(Photo stolen from these guys)
It is foolhardy to try to play outside on a day in which the temperature climbed past 100 by lunch time, but Smedley and Sparky were bored. They took the new white chalk out to the sidewalk and drew a hopscotch court from hazy memories. Two rocks were found to use as markers.
"Do you remember how to play?" Smedley asked her little sister.
"Um," began Sparky. "When it's your turn you take the rock," she guessed, "And throw it at the other person. You ask her how much it hurt, on a scale from one to ten, and that's the number of hops you take."
I can see we're going to have to give Family Game Night another chance. At least the rules reading.
(Original photo from Wikimedia Commons)
Sparky and Smedley had outstanding report cards today. Smedley called me to tell me about hers after school. I found out about Sparky's on the ride home. We drove up Grandma and Grandpa's driveway to go get Smedley, who had been hanging out with them.
"Go into the living room, Sparky, and tell Grandpa about your report card. He's got something for you," said Grandma. Into the living room went Sparky, dragging her feet in advance of the ceremony to come.
"Here's a nickel for math, and here's a quarter for reading," said Grandpa, dropping coins into Sparky's hand. "And here's another nickel for being lucky, and here's a dime for not having hair in your eyes. A dime for not being married. Here's a penny for being lucky again. A quarter for a trip to Hawaii, and here's a dime for not having a stinky diaper tonight, and here's eleven cents, for no reason."
Report card season is always interesting in Fooleryland.
(Original photos stolen from this site and this one and this one too)
Dear Mantel Man,
I'm sorry to have to break it to you, but your niece Smedley totally has your number.
Tonight after reading our bedtime book (which had more than one mention of super powers) Smedley declared, "Uncle Mantle Man is like a mini version of Grandpa."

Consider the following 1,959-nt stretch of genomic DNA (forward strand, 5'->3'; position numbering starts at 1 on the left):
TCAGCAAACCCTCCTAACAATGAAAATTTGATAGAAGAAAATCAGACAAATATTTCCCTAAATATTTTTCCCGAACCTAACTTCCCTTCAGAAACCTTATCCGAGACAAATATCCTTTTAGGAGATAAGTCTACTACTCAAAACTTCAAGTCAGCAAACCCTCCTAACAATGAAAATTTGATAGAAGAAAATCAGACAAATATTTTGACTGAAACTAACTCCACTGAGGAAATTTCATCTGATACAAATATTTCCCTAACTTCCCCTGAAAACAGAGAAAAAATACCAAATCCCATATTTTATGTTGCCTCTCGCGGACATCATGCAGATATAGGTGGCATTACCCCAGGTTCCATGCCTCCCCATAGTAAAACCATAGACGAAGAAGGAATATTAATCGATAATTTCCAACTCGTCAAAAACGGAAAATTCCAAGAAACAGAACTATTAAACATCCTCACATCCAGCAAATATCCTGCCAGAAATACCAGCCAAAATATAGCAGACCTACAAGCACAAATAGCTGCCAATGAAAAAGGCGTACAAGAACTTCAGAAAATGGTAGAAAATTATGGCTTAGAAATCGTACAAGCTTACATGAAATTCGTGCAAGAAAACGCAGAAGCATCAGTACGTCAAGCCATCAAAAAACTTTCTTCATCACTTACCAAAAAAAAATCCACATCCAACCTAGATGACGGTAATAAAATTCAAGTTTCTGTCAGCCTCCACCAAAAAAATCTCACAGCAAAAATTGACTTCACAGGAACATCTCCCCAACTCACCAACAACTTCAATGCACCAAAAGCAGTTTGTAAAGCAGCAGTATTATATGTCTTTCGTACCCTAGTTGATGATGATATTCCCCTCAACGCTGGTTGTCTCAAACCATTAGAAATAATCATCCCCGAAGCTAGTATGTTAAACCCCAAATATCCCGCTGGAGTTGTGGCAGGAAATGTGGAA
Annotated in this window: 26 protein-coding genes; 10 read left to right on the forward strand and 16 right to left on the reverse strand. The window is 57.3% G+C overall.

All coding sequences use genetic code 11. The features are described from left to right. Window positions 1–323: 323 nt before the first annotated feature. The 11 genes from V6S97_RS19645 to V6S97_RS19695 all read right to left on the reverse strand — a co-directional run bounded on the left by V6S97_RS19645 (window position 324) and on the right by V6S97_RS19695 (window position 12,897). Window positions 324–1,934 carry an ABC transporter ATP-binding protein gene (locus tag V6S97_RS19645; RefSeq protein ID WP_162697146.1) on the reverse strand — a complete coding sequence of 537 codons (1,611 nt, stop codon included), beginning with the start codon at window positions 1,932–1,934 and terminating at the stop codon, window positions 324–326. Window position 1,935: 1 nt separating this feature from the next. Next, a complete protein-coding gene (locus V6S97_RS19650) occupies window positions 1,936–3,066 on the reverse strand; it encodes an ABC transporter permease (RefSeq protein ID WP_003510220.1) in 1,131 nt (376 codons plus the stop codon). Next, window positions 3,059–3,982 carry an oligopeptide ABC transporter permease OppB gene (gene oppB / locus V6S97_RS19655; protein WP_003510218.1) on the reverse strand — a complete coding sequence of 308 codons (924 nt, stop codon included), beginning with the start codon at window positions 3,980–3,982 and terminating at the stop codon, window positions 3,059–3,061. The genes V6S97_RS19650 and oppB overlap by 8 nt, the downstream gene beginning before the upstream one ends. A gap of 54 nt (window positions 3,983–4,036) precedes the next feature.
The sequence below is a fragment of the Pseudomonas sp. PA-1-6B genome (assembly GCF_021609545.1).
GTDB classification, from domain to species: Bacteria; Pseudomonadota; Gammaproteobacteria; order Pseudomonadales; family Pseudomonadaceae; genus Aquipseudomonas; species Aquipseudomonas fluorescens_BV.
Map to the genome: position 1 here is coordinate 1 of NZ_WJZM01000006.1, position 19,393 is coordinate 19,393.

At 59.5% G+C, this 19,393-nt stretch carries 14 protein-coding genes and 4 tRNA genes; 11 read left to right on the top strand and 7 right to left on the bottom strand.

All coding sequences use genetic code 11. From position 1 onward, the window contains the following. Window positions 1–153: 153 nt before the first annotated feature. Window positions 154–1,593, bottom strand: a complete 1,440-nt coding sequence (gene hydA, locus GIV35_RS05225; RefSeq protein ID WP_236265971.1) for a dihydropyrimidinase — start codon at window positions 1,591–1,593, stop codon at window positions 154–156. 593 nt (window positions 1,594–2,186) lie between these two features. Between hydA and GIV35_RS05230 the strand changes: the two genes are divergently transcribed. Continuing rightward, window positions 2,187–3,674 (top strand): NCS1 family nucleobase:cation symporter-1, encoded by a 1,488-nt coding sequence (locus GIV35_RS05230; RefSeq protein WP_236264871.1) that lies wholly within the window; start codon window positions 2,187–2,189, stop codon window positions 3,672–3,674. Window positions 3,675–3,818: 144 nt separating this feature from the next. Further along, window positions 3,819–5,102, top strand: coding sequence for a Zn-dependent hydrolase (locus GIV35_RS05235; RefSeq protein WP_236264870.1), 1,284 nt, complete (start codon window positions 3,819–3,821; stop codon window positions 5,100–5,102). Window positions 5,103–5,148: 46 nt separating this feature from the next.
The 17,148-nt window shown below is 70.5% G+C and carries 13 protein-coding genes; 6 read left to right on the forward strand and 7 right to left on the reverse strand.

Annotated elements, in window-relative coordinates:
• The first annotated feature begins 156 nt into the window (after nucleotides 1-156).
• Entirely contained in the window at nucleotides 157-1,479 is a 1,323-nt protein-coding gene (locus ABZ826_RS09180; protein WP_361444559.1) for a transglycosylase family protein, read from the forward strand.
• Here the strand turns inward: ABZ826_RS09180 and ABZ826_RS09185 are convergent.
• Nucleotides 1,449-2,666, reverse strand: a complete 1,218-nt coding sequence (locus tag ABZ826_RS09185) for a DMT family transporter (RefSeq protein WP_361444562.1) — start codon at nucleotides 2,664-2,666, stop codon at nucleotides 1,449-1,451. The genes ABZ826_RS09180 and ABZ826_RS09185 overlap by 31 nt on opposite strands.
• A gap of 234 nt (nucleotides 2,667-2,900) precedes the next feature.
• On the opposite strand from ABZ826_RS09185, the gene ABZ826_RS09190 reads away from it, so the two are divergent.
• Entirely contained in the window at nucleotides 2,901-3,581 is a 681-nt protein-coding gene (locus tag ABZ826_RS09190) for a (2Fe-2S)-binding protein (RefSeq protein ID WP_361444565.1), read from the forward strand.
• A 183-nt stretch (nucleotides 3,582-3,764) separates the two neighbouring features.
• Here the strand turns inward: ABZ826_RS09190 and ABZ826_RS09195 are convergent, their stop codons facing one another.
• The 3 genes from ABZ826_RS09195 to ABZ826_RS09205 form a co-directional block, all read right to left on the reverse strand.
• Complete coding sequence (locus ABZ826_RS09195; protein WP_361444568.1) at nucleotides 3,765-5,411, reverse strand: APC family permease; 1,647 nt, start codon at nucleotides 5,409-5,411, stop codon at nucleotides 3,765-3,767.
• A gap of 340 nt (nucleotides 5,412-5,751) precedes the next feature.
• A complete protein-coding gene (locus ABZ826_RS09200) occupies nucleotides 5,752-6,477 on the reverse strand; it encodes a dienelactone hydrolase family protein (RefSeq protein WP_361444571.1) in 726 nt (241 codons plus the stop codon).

"He's just like Grandpa. He could be Mini Wonder Dave!" While I wasn't sure of the logic at all, I wasn't going to miss her explanation, which definitely delivered. I was laughing too hard to catch most of it, but I remember this:
So, Mini Wonder Dave, will you order your Spandex suit and cape, or shall I?
The girls and I were looking at family photos last night. A discussion of face shapes and smiles ensued.
Smedley: "Mama, let me see your real smile."
Me: "I can't smile a real smile on cue. You'll have to make me smile. Tell me something funny."
They both thought about it. For a few seconds the room was totally quiet. Then this.
Smedley: "You're a really good mother, Mama."
I stared at her. She tried not to smile, but she couldn't take the pressure. She cracked just a little, and one corner of her mouth tightened.
I laughed and laughed and laughed. "You got me, Smed. I couldn't imagine what would make me smile, but that did it."
(Photo used by permission of Wikimedia Commons)
Smedley is studying similes in school.
"Mama, I need some help finishing this sentence with a simile: 'When I sneezed in class I felt like a . . .' "
[dramatic pause here as she gathered her thoughts]
" . . . doofus that sneezed but that's not right because he IS the doofus that sneezed!"
Smedley brought this to me here at my computer this evening. She had written on both sides of the paper. Side one:
In case you can't make it out, side two reads, "Dear Mom, this is for you because in every heaven, there is a hell. Like getting dogs. Dogs are heaven, cleaning is hell. From, Smedley"